- Paperback: 474 pages
- Publisher: O'Reilly Media; 2 edition (August 26, 2017)
- Language: English
- ISBN-10: 1491921285
- ISBN-13: 978-1491921289
- Product Dimensions: 7 x 1 x 9.5 inches
- Shipping Weight: 1.6 pounds (View shipping rates and policies)
- Average Customer Review: 9 customer reviews
- Amazon Best Sellers Rank: #22,400 in Books (See Top 100 in Books)
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Interactive Data Visualization for the Web: An Introduction to Designing with D3 2nd Edition
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From the Publisher
From the Preface
This is a book about programming data visualizations for nonprogrammers. If you’re an artist or graphic designer with visual skills but no prior experience working with data or code, this book is for you. If you’re a journalist or researcher with lots of data but no prior experience working with visuals or code, this book is for you, too.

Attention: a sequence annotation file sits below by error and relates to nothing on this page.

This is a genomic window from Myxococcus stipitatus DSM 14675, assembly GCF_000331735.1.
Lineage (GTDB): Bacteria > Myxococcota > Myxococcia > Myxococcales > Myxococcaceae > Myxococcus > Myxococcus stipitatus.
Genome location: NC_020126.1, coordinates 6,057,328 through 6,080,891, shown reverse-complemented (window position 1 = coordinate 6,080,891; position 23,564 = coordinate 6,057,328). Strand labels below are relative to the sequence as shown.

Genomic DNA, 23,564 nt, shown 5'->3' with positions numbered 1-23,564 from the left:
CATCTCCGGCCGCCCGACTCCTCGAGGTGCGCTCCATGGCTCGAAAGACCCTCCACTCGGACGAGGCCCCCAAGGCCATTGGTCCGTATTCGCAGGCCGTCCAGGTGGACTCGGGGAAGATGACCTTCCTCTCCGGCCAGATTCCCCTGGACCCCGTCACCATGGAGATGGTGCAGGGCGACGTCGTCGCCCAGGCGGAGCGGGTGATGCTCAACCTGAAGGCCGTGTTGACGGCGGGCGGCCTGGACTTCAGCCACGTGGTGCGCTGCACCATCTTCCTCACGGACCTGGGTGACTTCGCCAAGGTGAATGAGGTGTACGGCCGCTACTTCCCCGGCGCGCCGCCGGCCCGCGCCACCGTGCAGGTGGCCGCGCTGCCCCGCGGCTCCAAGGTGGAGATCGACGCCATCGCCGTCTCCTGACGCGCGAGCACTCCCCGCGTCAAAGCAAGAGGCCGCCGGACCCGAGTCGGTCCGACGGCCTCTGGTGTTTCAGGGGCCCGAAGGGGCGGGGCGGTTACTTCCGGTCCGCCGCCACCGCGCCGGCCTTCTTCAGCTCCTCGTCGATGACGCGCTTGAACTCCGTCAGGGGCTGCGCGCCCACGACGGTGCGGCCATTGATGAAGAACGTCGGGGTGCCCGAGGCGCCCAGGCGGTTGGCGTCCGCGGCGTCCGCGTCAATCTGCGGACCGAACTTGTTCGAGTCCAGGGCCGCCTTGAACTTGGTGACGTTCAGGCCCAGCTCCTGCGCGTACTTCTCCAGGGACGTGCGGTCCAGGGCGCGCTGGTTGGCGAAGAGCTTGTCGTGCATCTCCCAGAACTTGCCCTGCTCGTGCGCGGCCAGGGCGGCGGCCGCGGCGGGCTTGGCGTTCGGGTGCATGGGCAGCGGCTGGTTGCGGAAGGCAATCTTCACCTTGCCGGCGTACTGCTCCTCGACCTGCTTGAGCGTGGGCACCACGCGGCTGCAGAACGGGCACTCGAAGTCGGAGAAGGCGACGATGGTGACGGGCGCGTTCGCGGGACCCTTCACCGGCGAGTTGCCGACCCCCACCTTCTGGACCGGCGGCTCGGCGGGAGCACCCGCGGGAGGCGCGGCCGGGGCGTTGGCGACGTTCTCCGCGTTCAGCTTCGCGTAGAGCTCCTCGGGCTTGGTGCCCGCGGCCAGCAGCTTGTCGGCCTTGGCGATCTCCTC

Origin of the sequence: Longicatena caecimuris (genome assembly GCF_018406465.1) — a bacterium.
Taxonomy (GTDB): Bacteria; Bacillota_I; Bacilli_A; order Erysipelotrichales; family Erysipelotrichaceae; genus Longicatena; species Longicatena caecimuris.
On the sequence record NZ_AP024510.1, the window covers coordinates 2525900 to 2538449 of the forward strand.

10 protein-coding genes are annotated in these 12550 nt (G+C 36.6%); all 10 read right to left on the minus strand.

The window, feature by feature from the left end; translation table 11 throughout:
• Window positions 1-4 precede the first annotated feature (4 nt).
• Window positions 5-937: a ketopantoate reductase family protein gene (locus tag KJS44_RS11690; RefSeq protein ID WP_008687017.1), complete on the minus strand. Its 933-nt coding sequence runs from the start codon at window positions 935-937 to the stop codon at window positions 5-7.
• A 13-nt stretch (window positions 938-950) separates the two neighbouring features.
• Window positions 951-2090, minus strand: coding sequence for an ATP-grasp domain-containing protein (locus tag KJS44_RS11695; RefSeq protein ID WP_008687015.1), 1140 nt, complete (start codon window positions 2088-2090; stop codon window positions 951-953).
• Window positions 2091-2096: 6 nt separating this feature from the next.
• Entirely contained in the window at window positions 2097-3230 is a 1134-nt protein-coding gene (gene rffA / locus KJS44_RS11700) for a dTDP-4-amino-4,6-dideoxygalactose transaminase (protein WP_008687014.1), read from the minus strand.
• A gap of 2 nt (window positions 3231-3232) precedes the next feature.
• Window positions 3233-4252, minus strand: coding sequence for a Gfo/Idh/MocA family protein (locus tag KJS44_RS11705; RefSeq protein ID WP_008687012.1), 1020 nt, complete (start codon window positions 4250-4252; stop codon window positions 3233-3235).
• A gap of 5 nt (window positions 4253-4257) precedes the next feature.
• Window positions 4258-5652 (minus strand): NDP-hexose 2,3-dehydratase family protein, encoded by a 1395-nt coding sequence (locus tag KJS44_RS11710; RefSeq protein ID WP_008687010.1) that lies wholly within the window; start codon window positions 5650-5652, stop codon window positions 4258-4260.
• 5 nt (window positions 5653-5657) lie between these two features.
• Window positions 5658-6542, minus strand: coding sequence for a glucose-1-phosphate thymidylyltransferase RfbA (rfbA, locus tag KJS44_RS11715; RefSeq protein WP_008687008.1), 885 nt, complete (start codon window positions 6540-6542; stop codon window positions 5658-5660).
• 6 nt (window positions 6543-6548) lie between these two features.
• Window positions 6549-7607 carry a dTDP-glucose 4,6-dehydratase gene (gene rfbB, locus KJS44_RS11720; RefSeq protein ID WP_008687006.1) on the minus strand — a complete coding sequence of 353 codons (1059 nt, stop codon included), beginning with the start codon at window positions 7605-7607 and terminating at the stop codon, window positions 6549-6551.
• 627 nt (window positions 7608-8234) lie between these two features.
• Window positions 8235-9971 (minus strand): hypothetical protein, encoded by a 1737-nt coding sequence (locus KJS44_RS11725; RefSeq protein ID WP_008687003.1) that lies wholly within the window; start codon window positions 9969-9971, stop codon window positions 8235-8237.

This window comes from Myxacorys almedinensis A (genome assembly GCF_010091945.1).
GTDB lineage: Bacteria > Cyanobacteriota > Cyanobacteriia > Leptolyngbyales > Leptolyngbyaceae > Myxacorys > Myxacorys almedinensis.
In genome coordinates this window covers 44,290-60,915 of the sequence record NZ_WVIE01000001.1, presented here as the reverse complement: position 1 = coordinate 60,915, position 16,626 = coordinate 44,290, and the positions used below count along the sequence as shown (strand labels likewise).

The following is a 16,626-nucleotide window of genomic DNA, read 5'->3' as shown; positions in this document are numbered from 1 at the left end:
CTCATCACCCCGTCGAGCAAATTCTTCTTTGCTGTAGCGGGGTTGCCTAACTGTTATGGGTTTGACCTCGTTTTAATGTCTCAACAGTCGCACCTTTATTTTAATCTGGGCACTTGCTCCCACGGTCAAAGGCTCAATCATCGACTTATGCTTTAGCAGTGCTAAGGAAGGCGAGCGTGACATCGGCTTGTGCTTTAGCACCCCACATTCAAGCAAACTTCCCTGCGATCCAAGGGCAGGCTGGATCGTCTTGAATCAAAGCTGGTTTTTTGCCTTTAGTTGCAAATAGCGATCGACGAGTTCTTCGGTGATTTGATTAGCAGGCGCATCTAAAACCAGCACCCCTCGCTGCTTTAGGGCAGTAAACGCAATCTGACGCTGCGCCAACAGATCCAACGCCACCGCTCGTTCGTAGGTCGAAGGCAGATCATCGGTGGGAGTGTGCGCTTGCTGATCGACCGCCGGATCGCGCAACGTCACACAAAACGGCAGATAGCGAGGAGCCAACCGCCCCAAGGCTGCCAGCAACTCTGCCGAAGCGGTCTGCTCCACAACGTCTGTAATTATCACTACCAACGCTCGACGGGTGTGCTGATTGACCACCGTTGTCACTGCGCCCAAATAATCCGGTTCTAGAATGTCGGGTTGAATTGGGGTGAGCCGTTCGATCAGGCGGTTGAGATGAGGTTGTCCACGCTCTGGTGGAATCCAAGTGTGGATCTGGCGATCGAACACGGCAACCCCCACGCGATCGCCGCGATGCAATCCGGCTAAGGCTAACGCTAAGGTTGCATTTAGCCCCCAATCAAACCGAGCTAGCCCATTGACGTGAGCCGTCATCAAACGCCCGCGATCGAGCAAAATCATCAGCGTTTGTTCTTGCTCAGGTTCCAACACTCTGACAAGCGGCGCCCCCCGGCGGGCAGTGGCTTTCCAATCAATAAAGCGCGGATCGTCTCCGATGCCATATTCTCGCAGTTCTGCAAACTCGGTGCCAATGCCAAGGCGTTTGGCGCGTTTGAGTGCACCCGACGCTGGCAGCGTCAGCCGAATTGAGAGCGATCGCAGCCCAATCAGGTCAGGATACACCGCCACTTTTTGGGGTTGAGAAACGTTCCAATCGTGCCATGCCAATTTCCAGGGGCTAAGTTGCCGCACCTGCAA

What’s New in the Second Edition:
- In-depth coverage of nonlinear scales (such as square root and ordinal scales) and time-based scales
- A new chapter on using SVG paths for drawing line and area charts
- A new chapter on selections and using selections efficiently to filter elements by data value
- A hugely expanded geomapping chapter addressing how to make interactive maps with panning, zooming, and tooltips, plus an introduction to the TopoJSON data format
- A new project walk-through chapter, in which I create a visualization project with real-world data from scratch
- A new appendix of inspiring case studies, in which nine accomplished designers talk about the processes behind their D3-based projects
- A new appendix summarizing what’s new in version 4.0 of D3
- An expanded appendix on 'Further Study,' including helpful tips on how and where to get help when you get stuck
- A new appendix on sharing your code with others
- A new appendix with a quick reference of the most commonly used functions
- And more!
Express Data Visually
Use Scales and Axes
Use D3’s built-in scales to map data values to pixels! D3 even has time-based scales for working with temporal data. Generate dynamic axes to label your visuals, and use silky-smooth transitions between different chart views.